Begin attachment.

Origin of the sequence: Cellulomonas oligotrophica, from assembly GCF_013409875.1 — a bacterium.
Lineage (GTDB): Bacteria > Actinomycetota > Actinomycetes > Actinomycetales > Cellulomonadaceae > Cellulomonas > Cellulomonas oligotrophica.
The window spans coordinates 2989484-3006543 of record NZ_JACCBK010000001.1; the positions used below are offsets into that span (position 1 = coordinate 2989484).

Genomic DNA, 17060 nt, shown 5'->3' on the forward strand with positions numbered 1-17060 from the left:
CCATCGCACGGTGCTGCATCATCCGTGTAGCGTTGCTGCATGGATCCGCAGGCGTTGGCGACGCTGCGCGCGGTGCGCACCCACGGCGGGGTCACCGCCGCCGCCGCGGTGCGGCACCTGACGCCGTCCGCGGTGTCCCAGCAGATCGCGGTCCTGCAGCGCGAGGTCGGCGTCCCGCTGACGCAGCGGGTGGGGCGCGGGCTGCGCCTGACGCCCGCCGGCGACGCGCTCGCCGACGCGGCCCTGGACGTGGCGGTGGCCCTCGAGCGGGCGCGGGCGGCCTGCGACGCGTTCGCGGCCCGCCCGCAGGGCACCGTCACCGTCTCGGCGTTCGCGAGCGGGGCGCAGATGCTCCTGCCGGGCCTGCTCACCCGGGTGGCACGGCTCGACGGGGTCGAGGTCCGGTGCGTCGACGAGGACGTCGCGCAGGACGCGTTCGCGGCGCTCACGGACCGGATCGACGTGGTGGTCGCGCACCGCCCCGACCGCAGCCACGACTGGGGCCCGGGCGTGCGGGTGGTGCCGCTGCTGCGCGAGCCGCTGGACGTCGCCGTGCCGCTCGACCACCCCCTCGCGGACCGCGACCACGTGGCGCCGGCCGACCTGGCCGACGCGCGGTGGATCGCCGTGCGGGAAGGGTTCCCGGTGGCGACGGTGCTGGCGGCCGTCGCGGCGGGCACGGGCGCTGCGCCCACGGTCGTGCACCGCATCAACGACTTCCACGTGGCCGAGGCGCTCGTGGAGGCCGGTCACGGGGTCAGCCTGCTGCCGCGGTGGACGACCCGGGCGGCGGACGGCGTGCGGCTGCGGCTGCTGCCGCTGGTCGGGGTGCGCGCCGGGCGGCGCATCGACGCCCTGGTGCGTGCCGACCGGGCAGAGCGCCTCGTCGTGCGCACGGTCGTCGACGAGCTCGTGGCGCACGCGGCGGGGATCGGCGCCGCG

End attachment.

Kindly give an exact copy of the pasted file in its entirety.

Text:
Origin of the sequence: Cellulomonas oligotrophica, from assembly GCF_013409875.1 — a bacterium.
Lineage (GTDB): Bacteria > Actinomycetota > Actinomycetes > Actinomycetales > Cellulomonadaceae > Cellulomonas > Cellulomonas oligotrophica.
The window spans coordinates 2989484-3006543 of record NZ_JACCBK010000001.1; the positions used below are offsets into that span (position 1 = coordinate 2989484).

Genomic DNA, 17060 nt, shown 5'->3' on the forward strand with positions numbered 1-17060 from the left:
CCATCGCACGGTGCTGCATCATCCGTGTAGCGTTGCTGCATGGATCCGCAGGCGTTGGCGACGCTGCGCGCGGTGCGCACCCACGGCGGGGTCACCGCCGCCGCCGCGGTGCGGCACCTGACGCCGTCCGCGGTGTCCCAGCAGATCGCGGTCCTGCAGCGCGAGGTCGGCGTCCCGCTGACGCAGCGGGTGGGGCGCGGGCTGCGCCTGACGCCCGCCGGCGACGCGCTCGCCGACGCGGCCCTGGACGTGGCGGTGGCCCTCGAGCGGGCGCGGGCGGCCTGCGACGCGTTCGCGGCCCGCCCGCAGGGCACCGTCACCGTCTCGGCGTTCGCGAGCGGGGCGCAGATGCTCCTGCCGGGCCTGCTCACCCGGGTGGCACGGCTCGACGGGGTCGAGGTCCGGTGCGTCGACGAGGACGTCGCGCAGGACGCGTTCGCGGCGCTCACGGACCGGATCGACGTGGTGGTCGCGCACCGCCCCGACCGCAGCCACGACTGGGGCCCGGGCGTGCGGGTGGTGCCGCTGCTGCGCGAGCCGCTGGACGTCGCCGTGCCGCTCGACCACCCCCTCGCGGACCGCGACCACGTGGCGCCGGCCGACCTGGCCGACGCGCGGTGGATCGCCGTGCGGGAAGGGTTCCCGGTGGCGACGGTGCTGGCGGCCGTCGCGGCGGGCACGGGCGCTGCGCCCACGGTCGTGCACCGCATCAACGACTTCCACGTGGCCGAGGCGCTCGTGGAGGCCGGTCACGGGGTCAGCCTGCTGCCGCGGTGGACGACCCGGGCGGCGGACGGCGTGCGGCTGCGGCTGCTGCCGCTGGTCGGGGTGCGCGCCGGGCGGCGCATCGACGCCCTGGTGCGTGCCGACCGGGCAGAGCGCCTCGTCGTGCGCACGGTCGTCGACGAGCTCGTGGCGCACGCGGCGGGGATCGGCGCCGCG